Patterson and other proponents of the Akan-Twi hypothesis argued that the word was derived from obayifo, a word associated with malevolent magic by Ashanti priests which means a person who possesses "witch power".[26] [27][28] Kwasi Konadu suggested a somewhat updated version of this etymology, suggesting that bayi, the neutral force used by the obayifo, is the source material – a word with a slightly less negative connotation.[29]

The first time in Jamaican history the term "obeah" was used in the colonial literature was in reference to Nanny of the Maroons, an Akan woman, considered the ancestor of the Windward Maroon community and celebrated for her role in winning the First Maroon War and securing a land treaty in 1740. Nanny was described as an old 'witch' and a 'Hagg' by English soldier Philip Thicknesse in his memoirs.[30][31][32] Obeah has also received a great deal of attention for its role in Tacky's Rebellion (also an Akan), the 1760 conflict that spurred the passage of the first Jamaican anti-Obeah law.[33] The term "Myal" was first recorded by Edward Long in 1774 when describing a ritual dance done by Jamaican enslaved Africans. At first the practices of Obeah and Myal were not considered different by law. However, over time those who focused on Myal within church worships have become known as Revivalists. They are involved in spirit affairs, and involved themselves with Jamaican Native Baptist churches, bringing Myal rituals into the churches. Over time these Myal influenced churches (otherwise called the Jamaican revivalist church or Pocomania ) began preaching the importance of baptisms and the eradication of Obeah, thus formally separating the two traditions.[34]

Igbo origin hypothesis

Despite its associations with a number of Akan slaves and rebellions, that explanation for the origin of Obeah has been criticised by several writers who hold that an Igbo origin is more likely.[35] According to W. E. B. Du Bois Institute database,[36] he traces Obeah to the Dibia or Obia (Igbo: doctoring)[37] traditions of the Igbo people.[38][39] Specialists in Obia (also spelled Obea) were known as Ndi Obia (Igbo: Obia people) and practised the same activities as the Obeah men and women of the Caribbean like predicting the future and manufacturing charms.[40][41] Among the Igbo there were oracles known as Obiạ which were said to be able to talk.[42] Parts of the Caribbean where Obeah was most active imported a large number of its slaves from the Igbo-dominated Bight of Biafra.[36] This interpretation is also favored by Kenneth Bilby, arguing that “dibia’ connotes a neutral “master of knowledge and wisdom.”[43]

Efik origin hypothesis

In another hypothesis, the Efik language is the root of Obeah where the word obeah comes from the Efik ubio meaning 'a bad omen'.[44] Melville Herskovits endorsed a different Efik origin, arguing that obeah was a corruption of an Efik word for “doctor” or the corruption of the Bahumono word for "native doctor".[43]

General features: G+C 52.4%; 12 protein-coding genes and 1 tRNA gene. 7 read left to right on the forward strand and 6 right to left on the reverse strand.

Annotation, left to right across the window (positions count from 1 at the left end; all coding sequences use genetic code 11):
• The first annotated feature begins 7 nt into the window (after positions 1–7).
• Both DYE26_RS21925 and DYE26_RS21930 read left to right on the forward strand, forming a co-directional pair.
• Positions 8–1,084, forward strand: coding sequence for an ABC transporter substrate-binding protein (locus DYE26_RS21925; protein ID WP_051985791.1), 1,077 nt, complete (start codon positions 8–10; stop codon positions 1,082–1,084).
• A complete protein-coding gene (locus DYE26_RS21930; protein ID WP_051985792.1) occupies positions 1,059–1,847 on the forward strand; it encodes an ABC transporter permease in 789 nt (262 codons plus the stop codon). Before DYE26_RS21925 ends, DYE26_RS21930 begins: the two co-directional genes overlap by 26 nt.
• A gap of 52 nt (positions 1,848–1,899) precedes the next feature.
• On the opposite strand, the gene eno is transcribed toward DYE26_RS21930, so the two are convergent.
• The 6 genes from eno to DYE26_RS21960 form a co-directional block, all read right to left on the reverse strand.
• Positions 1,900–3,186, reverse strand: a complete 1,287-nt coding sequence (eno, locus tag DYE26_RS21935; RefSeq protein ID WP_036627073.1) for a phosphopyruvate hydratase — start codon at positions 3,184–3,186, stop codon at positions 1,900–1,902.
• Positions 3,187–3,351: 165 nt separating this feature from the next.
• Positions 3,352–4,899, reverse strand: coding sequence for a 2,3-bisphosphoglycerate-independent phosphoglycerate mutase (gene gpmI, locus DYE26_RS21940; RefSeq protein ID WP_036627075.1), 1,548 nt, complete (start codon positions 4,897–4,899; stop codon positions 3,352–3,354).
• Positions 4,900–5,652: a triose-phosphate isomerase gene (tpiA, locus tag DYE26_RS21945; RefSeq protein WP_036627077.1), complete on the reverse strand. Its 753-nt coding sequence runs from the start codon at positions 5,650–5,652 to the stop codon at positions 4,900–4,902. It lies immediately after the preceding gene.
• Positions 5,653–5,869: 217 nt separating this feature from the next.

Image of a 19th-century illustration of an obeah figure of a seated figure confiscated from a black man named Alexander Ellis
Illustration of an Obeah figure confiscated from a black man named Alexander Ellis on his arrest in suspicion of practicing as an 'obeah-man' in Morant Bay, Jamaica in 1887.[45]

The earliest known mention of Obeah comes from Barbados in 1710 from letters written by Thomas Walduck. He writes in part, that an Obia Negro can torment another by sending uncountable pains in different parts of their Body, lameness, madness, loss of speech, lose the use of all their limbs without any pain.[46]

The term 'Obeah' is first found in documents from the early 18th century, as in its connection to Nanny of the Maroons. Colonial sources referred to the spiritual powers attributed to her in a number of derogatory ways, ranging from referring to her as “the rebel’s old obeah woman”[47] to characterizing her as “unsexed” and more bloodthirsty than Maroon men.[48] Maroon oral traditions discuss her feats of science in rich detail. She is said to have used her obeah powers to kill British soldiers in Nanny's Pot, a boiling pot without a flame below it that soldiers would lean into and fall in,[49] to quickly grow food for her starving forces,[50] and to catch British bullets and either fire them back or attack the soldiers with a machete.[51]

The Jamaican Assembly passed a number of draconian laws to regulate the slaves in the aftermath of Tacky's War, including the banning of obeah.[52][53] During the rebellion, Tacky is said to have consulted an Obeahman who prepared for his forces a substance that would make them immune to bullets, which boosted their confidence in executing the rebellion.[54][55]